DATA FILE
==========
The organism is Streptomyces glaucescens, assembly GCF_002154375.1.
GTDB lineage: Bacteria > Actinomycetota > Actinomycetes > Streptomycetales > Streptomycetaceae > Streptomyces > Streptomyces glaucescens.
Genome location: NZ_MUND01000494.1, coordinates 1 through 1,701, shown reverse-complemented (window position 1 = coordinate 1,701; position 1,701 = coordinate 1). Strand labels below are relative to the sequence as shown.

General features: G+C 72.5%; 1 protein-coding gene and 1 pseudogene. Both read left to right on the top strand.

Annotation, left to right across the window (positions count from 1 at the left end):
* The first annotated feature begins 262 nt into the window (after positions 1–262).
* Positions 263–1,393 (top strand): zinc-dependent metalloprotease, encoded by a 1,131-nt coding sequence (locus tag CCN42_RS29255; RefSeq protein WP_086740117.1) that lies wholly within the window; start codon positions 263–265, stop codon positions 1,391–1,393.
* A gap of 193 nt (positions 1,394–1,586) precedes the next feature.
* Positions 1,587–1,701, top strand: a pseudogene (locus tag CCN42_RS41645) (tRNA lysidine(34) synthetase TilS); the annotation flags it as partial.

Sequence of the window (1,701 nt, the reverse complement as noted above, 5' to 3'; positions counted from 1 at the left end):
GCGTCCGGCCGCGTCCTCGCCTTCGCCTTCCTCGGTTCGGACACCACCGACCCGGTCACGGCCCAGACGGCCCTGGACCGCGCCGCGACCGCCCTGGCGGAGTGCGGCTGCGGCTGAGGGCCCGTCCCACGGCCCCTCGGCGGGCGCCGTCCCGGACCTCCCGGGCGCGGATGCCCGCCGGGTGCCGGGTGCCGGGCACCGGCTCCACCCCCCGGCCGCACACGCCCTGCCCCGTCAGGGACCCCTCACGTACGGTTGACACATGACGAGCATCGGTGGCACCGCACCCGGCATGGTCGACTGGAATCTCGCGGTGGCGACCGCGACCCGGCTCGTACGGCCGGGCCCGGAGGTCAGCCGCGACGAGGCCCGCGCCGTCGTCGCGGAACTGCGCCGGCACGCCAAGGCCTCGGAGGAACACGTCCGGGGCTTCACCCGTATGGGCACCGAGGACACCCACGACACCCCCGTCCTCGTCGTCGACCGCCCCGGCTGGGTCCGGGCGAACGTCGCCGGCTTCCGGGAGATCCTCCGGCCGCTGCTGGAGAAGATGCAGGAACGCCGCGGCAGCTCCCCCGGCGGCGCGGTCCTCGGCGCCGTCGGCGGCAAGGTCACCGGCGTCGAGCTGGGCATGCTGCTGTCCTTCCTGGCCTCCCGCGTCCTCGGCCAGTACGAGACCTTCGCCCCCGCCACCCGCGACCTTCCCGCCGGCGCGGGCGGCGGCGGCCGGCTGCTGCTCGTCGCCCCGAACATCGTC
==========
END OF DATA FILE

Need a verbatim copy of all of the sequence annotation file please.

The organism is Streptomyces glaucescens, assembly GCF_002154375.1.
GTDB lineage: Bacteria > Actinomycetota > Actinomycetes > Streptomycetales > Streptomycetaceae > Streptomyces > Streptomyces glaucescens.
Genome location: NZ_MUND01000494.1, coordinates 1 through 1,701, shown reverse-complemented (window position 1 = coordinate 1,701; position 1,701 = coordinate 1). Strand labels below are relative to the sequence as shown.

General features: G+C 72.5%; 1 protein-coding gene and 1 pseudogene. Both read left to right on the top strand.

Annotation, left to right across the window (positions count from 1 at the left end):
* The first annotated feature begins 262 nt into the window (after positions 1–262).
* Positions 263–1,393 (top strand): zinc-dependent metalloprotease, encoded by a 1,131-nt coding sequence (locus tag CCN42_RS29255; RefSeq protein WP_086740117.1) that lies wholly within the window; start codon positions 263–265, stop codon positions 1,391–1,393.
* A gap of 193 nt (positions 1,394–1,586) precedes the next feature.
* Positions 1,587–1,701, top strand: a pseudogene (locus tag CCN42_RS41645) (tRNA lysidine(34) synthetase TilS); the annotation flags it as partial.

Sequence of the window (1,701 nt, the reverse complement as noted above, 5' to 3'; positions counted from 1 at the left end):
GCGTCCGGCCGCGTCCTCGCCTTCGCCTTCCTCGGTTCGGACACCACCGACCCGGTCACGGCCCAGACGGCCCTGGACCGCGCCGCGACCGCCCTGGCGGAGTGCGGCTGCGGCTGAGGGCCCGTCCCACGGCCCCTCGGCGGGCGCCGTCCCGGACCTCCCGGGCGCGGATGCCCGCCGGGTGCCGGGTGCCGGGCACCGGCTCCACCCCCCGGCCGCACACGCCCTGCCCCGTCAGGGACCCCTCACGTACGGTTGACACATGACGAGCATCGGTGGCACCGCACCCGGCATGGTCGACTGGAATCTCGCGGTGGCGACCGCGACCCGGCTCGTACGGCCGGGCCCGGAGGTCAGCCGCGACGAGGCCCGCGCCGTCGTCGCGGAACTGCGCCGGCACGCCAAGGCCTCGGAGGAACACGTCCGGGGCTTCACCCGTATGGGCACCGAGGACACCCACGACACCCCCGTCCTCGTCGTCGACCGCCCCGGCTGGGTCCGGGCGAACGTCGCCGGCTTCCGGGAGATCCTCCGGCCGCTGCTGGAGAAGATGCAGGAACGCCGCGGCAGCTCCCCCGGCGGCGCGGTCCTCGGCGCCGTCGGCGGCAAGGTCACCGGCGTCGAGCTGGGCATGCTGCTGTCCTTCCTGGCCTCCCGCGTCCTCGGCCAGTACGAGACCTTCGCCCCCGCCACCCGCGACCTTCCCGCCGGCGCGGGCGGCGGCGGCCGGCTGCTGCTCGTCGCCCCGAACATCGTC